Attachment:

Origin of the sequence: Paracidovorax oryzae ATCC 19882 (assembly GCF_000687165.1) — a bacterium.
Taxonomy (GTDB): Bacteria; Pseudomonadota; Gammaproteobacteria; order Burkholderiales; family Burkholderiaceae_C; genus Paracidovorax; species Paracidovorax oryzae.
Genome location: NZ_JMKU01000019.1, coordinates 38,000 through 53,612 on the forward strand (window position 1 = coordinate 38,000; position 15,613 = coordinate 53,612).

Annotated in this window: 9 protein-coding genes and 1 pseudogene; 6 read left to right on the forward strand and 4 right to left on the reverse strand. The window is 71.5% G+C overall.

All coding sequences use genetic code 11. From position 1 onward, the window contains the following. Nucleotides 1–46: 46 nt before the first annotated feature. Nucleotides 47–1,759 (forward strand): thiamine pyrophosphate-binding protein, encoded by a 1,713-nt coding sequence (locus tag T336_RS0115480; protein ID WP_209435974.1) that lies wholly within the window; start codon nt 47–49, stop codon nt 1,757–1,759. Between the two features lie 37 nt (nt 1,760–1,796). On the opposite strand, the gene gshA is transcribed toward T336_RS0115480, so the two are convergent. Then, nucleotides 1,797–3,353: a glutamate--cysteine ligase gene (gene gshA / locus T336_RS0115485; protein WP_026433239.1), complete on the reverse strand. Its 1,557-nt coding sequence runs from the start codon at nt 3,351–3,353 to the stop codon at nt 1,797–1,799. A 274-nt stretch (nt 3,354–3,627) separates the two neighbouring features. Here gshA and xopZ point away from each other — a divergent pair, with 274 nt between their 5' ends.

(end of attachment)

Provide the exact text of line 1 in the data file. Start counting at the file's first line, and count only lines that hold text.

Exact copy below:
Origin of the sequence: Paracidovorax oryzae ATCC 19882 (assembly GCF_000687165.1) — a bacterium.